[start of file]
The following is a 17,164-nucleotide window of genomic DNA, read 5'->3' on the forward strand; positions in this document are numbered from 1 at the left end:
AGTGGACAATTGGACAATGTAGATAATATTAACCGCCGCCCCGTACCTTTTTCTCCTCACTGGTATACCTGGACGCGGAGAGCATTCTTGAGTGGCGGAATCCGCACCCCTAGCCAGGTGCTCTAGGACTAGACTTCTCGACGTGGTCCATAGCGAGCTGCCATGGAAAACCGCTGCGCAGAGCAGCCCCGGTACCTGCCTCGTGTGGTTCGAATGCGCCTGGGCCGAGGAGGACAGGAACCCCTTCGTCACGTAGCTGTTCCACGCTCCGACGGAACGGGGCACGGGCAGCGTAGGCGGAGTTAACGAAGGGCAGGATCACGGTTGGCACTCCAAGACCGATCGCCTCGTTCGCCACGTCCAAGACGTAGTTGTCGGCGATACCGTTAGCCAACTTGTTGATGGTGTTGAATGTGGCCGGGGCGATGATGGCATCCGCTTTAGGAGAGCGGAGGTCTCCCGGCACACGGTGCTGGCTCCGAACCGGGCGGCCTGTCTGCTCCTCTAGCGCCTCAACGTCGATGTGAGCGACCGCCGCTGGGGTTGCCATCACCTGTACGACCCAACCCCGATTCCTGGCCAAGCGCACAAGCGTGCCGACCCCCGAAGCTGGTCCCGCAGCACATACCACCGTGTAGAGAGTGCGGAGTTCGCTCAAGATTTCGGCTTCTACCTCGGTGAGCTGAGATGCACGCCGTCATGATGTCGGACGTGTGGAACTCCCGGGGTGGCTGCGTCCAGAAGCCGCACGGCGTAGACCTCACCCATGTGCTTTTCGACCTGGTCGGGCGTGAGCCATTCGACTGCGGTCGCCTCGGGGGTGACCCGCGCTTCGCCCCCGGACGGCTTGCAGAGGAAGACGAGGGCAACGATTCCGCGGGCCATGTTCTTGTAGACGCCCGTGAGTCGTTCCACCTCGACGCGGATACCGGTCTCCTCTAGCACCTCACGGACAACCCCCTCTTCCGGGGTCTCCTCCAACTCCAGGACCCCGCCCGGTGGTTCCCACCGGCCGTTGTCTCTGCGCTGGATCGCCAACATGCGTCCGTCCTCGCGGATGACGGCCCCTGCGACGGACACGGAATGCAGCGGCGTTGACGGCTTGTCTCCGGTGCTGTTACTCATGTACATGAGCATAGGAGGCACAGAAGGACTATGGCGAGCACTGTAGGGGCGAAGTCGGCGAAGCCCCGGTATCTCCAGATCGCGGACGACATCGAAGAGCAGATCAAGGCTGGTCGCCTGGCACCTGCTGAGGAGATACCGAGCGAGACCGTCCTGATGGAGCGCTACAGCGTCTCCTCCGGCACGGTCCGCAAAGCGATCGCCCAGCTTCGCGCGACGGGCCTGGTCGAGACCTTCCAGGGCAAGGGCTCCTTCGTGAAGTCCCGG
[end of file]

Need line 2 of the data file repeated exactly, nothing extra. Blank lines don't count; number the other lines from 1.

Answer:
AGTGGACAATTGGACAATGTAGATAATATTAACCGCCGCCCCGTACCTTTTTCTCCTCACTGGTATACCTGGACGCGGAGAGCATTCTTGAGTGGCGGAATCCGCACCCCTAGCCAGGTGCTCTAGGACTAGACTTCTCGACGTGGTCCATAGCGAGCTGCCATGGAAAACCGCTGCGCAGAGCAGCCCCGGTACCTGCCTCGTGTGGTTCGAATGCGCCTGGGCCGAGGAGGACAGGAACCCCTTCGTCACGTAGCTGTTCCACGCTCCGACGGAACGGGGCACGGGCAGCGTAGGCGGAGTTAACGAAGGGCAGGATCACGGTTGGCACTCCAAGACCGATCGCCTCGTTCGCCACGTCCAAGACGTAGTTGTCGGCGATACCGTTAGCCAACTTGTTGATGGTGTTGAATGTGGCCGGGGCGATGATGGCATCCGCTTTAGGAGAGCGGAGGTCTCCCGGCACACGGTGCTGGCTCCGAACCGGGCGGCCTGTCTGCTCCTCTAGCGCCTCAACGTCGATGTGAGCGACCGCCGCTGGGGTTGCCATCACCTGTACGACCCAACCCCGATTCCTGGCCAAGCGCACAAGCGTGCCGACCCCCGAAGCTGGTCCCGCAGCACATACCACCGTGTAGAGAGTGCGGAGTTCGCTCAAGATTTCGGCTTCTACCTCGGTGAGCTGAGATGCACGCCGTCATGATGTCGGACGTGTGGAACTCCCGGGGTGGCTGCGTCCAGAAGCCGCACGGCGTAGACCTCACCCATGTGCTTTTCGACCTGGTCGGGCGTGAGCCATTCGACTGCGGTCGCCTCGGGGGTGACCCGCGCTTCGCCCCCGGACGGCTTGCAGAGGAAGACGAGGGCAACGATTCCGCGGGCCATGTTCTTGTAGACGCCCGTGAGTCGTTCCACCTCGACGCGGATACCGGTCTCCTCTAGCACCTCACGGACAACCCCCTCTTCCGGGGTCTCCTCCAACTCCAGGACCCCGCCCGGTGGTTCCCACCGGCCGTTGTCTCTGCGCTGGATCGCCAACATGCGTCCGTCCTCGCGGATGACGGCCCCTGCGACGGACACGGAATGCAGCGGCGTTGACGGCTTGTCTCCGGTGCTGTTACTCATGTACATGAGCATAGGAGGCACAGAAGGACTATGGCGAGCACTGTAGGGGCGAAGTCGGCGAAGCCCCGGTATCTCCAGATCGCGGACGACATCGAAGAGCAGATCAAGGCTGGTCGCCTGGCACCTGCTGAGGAGATACCGAGCGAGACCGTCCTGATGGAGCGCTACAGCGTCTCCTCCGGCACGGTCCGCAAAGCGATCGCCCAGCTTCGCGCGACGGGCCTGGTCGAGACCTTCCAGGGCAAGGGCTCCTTCGTGAAGTCCCGG